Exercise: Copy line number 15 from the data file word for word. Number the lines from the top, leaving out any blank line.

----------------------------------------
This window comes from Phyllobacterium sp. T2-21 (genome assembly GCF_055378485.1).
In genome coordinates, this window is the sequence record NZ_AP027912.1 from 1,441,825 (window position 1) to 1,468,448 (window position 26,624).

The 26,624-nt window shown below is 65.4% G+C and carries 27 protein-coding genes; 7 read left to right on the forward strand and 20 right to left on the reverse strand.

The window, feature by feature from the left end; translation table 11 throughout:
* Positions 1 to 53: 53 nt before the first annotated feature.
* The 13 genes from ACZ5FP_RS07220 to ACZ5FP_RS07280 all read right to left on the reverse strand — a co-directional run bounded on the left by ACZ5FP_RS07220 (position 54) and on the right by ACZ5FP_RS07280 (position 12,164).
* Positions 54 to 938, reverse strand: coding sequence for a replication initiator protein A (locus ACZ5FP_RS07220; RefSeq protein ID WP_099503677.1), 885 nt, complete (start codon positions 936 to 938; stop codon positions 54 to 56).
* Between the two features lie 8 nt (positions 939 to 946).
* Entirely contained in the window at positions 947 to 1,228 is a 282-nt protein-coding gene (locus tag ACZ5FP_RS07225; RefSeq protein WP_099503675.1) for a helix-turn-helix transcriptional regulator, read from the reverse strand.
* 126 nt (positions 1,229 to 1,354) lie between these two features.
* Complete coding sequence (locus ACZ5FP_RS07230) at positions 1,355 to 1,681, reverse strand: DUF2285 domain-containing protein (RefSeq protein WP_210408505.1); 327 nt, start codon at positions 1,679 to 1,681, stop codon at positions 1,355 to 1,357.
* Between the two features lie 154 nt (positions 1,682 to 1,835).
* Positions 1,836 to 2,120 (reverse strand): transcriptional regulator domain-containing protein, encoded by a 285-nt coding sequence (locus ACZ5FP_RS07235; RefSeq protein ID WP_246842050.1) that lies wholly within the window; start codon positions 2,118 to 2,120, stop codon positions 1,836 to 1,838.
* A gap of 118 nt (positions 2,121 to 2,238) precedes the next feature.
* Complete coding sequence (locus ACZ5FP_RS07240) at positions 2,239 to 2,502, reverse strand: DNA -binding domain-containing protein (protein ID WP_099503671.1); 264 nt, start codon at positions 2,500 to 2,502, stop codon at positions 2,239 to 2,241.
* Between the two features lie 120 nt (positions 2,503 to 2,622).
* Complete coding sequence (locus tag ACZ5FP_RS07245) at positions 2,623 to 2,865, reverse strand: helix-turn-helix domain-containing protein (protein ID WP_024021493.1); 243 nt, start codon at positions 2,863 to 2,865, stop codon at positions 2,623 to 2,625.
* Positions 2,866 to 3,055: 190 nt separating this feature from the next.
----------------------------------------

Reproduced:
* Complete coding sequence (locus ACZ5FP_RS07240) at positions 2,239 to 2,502, reverse strand: DNA -binding domain-containing protein (protein ID WP_099503671.1); 264 nt, start codon at positions 2,500 to 2,502, stop codon at positions 2,239 to 2,241.